Wanda Lea Brayton
APotent Brew:  Inspired by Jack Kerouac

Turn over the waste basket of any fierce, struggling writer
whose haggard flesh hangs loosely from knotted bones,
one who moons at waning night with frustrated eyes,
dig deep into curled and fisted papers lying there, forlorn
beneath discarded, burnished apple cores
and cigarette butts - there, you shall find poetry simmering
its many-hued fragrances, a potent brew of rejections,
inspirations torridly attended, then tossed as unworthy,

conjectures of disarrayed mathematics gone astray
among sullen smears of ink. You will not find it
in organized classrooms, sworn and shouted
from pompous pulpits of lecture halls,
or even in a small, dusty library
whose shelves have retained the ghosts
of more musty tomes lost, rather than saved, for posterity's sake,
being limited by inadequate budgets and cautioned purchases
barely approved by a status quo board -

you will find poetry waiting patiently, trying to hitch a ride
from non-existent cars along a cracked, unused road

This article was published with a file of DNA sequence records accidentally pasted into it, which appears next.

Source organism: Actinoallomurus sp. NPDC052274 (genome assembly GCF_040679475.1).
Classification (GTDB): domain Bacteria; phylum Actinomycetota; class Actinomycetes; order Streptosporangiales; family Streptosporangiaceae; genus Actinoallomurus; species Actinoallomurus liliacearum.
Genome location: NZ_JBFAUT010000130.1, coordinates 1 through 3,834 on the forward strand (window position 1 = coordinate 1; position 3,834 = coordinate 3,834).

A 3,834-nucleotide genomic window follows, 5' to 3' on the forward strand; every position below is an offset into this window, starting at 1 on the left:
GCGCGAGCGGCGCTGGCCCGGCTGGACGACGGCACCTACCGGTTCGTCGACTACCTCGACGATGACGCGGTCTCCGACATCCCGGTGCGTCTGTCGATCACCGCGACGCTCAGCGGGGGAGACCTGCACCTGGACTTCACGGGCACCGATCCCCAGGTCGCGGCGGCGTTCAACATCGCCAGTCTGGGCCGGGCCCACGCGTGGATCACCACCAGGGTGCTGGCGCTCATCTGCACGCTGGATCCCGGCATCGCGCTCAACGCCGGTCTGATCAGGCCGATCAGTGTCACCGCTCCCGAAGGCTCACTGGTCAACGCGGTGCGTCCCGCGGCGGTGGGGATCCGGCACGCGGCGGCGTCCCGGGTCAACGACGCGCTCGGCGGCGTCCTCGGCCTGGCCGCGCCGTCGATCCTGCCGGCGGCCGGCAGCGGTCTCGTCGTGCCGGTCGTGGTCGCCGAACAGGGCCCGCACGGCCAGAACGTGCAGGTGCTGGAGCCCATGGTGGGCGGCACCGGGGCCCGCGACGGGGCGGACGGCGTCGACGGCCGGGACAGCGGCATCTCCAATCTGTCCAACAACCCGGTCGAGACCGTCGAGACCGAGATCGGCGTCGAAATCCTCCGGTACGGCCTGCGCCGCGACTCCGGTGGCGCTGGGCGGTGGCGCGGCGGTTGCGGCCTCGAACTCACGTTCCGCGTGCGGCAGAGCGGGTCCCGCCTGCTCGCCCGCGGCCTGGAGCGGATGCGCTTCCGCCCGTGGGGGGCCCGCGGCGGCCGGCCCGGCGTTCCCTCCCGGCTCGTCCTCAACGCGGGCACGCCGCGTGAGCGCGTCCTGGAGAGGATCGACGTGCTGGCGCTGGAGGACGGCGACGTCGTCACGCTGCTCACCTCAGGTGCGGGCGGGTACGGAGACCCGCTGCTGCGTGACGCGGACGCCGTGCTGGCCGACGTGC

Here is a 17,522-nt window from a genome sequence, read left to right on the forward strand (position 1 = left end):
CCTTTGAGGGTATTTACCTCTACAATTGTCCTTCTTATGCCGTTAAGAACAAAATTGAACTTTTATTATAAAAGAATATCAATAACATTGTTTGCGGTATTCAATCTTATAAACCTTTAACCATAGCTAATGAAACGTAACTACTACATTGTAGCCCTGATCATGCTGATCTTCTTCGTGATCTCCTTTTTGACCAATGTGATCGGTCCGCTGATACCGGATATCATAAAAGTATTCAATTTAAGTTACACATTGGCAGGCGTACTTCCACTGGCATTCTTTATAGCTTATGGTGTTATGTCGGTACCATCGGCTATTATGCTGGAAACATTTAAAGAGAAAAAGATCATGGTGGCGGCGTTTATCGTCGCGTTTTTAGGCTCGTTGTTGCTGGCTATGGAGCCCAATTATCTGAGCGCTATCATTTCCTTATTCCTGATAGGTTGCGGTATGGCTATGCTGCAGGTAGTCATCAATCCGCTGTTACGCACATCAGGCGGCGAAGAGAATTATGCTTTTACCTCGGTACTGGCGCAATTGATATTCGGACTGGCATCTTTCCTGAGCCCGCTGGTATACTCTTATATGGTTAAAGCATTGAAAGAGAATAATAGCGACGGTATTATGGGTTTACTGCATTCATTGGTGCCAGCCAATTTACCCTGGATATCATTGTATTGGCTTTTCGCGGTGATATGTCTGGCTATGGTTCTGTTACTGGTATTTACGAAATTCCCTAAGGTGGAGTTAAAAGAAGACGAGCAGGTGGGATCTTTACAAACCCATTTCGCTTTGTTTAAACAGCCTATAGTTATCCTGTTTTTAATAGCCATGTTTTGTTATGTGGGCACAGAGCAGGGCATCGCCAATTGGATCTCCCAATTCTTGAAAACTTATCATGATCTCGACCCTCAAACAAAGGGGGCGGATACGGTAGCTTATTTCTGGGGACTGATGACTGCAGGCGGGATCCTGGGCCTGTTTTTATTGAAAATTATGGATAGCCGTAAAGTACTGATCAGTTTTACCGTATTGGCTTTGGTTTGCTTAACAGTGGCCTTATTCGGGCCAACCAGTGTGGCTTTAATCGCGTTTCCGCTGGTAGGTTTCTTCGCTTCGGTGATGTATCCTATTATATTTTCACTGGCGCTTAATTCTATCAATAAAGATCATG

where once travelers swept by, on their way
to something better, something brighter, something bolder
than they ever saw before or could possibly imagine -

snared inside their pallid existences,
unable to mutter or moan, or even beat their breasts, howling.

The Facade of Mourning:  for Anne Sexton

I grow weary of these distinctions
between pale and shadow.

Burgeoning forth like a morose masquerade,
lilies strewn about as sad, dying leaves,
we are no longer immune to silence.
No one hears these murmured words,
not even the rapturous soil.

Fingers point everywhere but backwards,
where they belong. It was our own doing,
this fragmentation we became.

Heave your stones
toward granite headboards, if you must,
but do not diminish my gathering of bouquets
for the still breathing, for the as yet unborn.
They need ferocious petals more than crumbs of earth.

The final damned real estate can wait its turn;
I refuse to sing this lie.

Sign InView Entries